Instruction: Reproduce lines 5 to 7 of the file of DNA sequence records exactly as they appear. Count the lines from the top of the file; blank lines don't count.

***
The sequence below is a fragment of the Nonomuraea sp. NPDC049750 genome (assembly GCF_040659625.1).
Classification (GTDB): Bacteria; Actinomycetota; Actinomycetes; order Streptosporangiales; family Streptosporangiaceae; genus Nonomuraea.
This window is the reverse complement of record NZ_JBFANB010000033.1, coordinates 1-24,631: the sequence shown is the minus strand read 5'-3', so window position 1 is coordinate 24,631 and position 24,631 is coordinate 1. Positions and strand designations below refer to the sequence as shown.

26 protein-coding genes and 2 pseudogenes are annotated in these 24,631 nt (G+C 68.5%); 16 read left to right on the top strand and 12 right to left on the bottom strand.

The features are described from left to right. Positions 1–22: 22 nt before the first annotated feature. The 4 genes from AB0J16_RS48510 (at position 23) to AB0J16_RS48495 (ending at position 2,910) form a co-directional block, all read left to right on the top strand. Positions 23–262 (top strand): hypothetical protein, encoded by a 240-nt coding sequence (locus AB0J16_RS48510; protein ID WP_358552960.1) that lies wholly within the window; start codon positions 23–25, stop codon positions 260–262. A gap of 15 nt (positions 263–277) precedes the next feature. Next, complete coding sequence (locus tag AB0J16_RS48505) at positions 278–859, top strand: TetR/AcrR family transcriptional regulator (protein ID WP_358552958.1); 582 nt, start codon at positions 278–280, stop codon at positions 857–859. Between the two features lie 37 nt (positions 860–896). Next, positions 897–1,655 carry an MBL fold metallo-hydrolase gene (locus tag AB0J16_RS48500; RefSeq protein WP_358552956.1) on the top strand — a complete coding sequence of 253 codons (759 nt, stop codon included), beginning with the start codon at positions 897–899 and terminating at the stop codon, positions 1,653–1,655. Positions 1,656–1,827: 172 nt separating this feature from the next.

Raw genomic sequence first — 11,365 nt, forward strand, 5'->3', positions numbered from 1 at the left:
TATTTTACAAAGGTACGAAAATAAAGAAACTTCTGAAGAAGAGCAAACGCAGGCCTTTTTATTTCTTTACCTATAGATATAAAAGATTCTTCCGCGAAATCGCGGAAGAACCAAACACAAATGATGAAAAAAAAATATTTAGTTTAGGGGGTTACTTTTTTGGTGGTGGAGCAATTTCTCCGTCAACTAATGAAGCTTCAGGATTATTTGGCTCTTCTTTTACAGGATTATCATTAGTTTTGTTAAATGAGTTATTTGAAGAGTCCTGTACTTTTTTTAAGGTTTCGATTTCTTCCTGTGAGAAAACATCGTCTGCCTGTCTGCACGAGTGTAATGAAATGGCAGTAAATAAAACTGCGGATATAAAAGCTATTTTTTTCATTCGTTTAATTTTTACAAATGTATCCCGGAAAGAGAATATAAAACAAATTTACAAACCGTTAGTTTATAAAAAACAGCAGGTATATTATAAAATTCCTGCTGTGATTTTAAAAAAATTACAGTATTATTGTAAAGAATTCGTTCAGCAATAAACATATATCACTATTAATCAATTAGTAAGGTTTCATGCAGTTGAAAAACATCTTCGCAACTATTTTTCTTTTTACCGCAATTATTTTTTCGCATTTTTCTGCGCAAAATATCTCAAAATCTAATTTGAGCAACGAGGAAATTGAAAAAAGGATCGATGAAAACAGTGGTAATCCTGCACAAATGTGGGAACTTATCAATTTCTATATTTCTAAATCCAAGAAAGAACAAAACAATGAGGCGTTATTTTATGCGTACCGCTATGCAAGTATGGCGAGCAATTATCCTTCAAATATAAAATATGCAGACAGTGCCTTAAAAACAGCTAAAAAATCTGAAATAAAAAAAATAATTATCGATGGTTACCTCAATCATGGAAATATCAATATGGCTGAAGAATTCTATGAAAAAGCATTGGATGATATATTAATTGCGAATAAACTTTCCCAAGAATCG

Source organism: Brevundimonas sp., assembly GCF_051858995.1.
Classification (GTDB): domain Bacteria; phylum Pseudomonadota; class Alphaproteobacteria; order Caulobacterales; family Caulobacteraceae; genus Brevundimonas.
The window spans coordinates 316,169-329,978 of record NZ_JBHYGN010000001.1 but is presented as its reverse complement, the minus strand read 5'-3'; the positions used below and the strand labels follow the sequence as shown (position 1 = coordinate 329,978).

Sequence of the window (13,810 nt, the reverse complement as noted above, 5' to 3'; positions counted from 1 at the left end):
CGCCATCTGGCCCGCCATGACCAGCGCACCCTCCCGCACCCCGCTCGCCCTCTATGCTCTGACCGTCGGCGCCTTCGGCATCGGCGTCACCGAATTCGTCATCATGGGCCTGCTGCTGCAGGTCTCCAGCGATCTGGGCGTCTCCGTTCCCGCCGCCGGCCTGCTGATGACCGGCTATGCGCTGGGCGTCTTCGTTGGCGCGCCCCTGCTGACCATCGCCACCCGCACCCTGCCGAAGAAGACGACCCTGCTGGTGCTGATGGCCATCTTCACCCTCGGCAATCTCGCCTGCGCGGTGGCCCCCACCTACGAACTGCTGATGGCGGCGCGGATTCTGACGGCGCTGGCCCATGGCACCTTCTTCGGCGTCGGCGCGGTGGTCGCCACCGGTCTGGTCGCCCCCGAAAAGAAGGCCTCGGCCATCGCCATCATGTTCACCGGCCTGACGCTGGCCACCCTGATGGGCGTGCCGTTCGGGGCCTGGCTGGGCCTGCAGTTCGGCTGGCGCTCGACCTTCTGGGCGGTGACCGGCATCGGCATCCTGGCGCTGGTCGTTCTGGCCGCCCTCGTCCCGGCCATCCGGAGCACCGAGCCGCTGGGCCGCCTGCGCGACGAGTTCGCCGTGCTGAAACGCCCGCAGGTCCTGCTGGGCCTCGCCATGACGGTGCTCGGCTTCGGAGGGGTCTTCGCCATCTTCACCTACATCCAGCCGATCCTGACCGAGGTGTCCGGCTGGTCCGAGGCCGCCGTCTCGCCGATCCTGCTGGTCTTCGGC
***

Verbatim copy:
The features are described from left to right. Positions 1–22: 22 nt before the first annotated feature. The 4 genes from AB0J16_RS48510 (at position 23) to AB0J16_RS48495 (ending at position 2,910) form a co-directional block, all read left to right on the top strand. Positions 23–262 (top strand): hypothetical protein, encoded by a 240-nt coding sequence (locus AB0J16_RS48510; protein ID WP_358552960.1) that lies wholly within the window; start codon positions 23–25, stop codon positions 260–262. A gap of 15 nt (positions 263–277) precedes the next feature. Next, complete coding sequence (locus tag AB0J16_RS48505) at positions 278–859, top strand: TetR/AcrR family transcriptional regulator (protein ID WP_358552958.1); 582 nt, start codon at positions 278–280, stop codon at positions 857–859. Between the two features lie 37 nt (positions 860–896). Next, positions 897–1,655 carry an MBL fold metallo-hydrolase gene (locus tag AB0J16_RS48500; RefSeq protein WP_358552956.1) on the top strand — a complete coding sequence of 253 codons (759 nt, stop codon included), beginning with the start codon at positions 897–899 and terminating at the stop codon, positions 1,653–1,655. Positions 1,656–1,827: 172 nt separating this feature from the next.

Raw genomic sequence first — 11,365 nt, forward strand, 5'->3', positions numbered from 1 at the left:
TATTTTACAAAGGTACGAAAATAAAGAAACTTCTGAAGAAGAGCAAACGCAGGCCTTTTTATTTCTTTACCTATAGATATAAAAGATTCTTCCGCGAAATCGCGGAAGAACCAAACACAAATGATGAAAAAAAAATATTTAGTTTAGGGGGTTACTTTTTTGGTGGTGGAGCAATTTCTCCGTCAACTAATGAAGCTTCAGGATTATTTGGCTCTTCTTTTACAGGATTATCATTAGTTTTGTTAAATGAGTTATTTGAAGAGTCCTGTACTTTTTTTAAGGTTTCGATTTCTTCCTGTGAGAAAACATCGTCTGCCTGTCTGCACGAGTGTAATGAAATGGCAGTAAATAAAACTGCGGATATAAAAGCTATTTTTTTCATTCGTTTAATTTTTACAAATGTATCCCGGAAAGAGAATATAAAACAAATTTACAAACCGTTAGTTTATAAAAAACAGCAGGTATATTATAAAATTCCTGCTGTGATTTTAAAAAAATTACAGTATTATTGTAAAGAATTCGTTCAGCAATAAACATATATCACTATTAATCAATTAGTAAGGTTTCATGCAGTTGAAAAACATCTTCGCAACTATTTTTCTTTTTACCGCAATTATTTTTTCGCATTTTTCTGCGCAAAATATCTCAAAATCTAATTTGAGCAACGAGGAAATTGAAAAAAGGATCGATGAAAACAGTGGTAATCCTGCACAAATGTGGGAACTTATCAATTTCTATATTTCTAAATCCAAGAAAGAACAAAACAATGAGGCGTTATTTTATGCGTACCGCTATGCAAGTATGGCGAGCAATTATCCTTCAAATATAAAATATGCAGACAGTGCCTTAAAAACAGCTAAAAAATCTGAAATAAAAAAAATAATTATCGATGGTTACCTCAATCATGGAAATATCAATATGGCTGAAGAATTCTATGAAAAAGCATTGGATGATATATTAATTGCGAATAAACTTTCCCAAGAATCG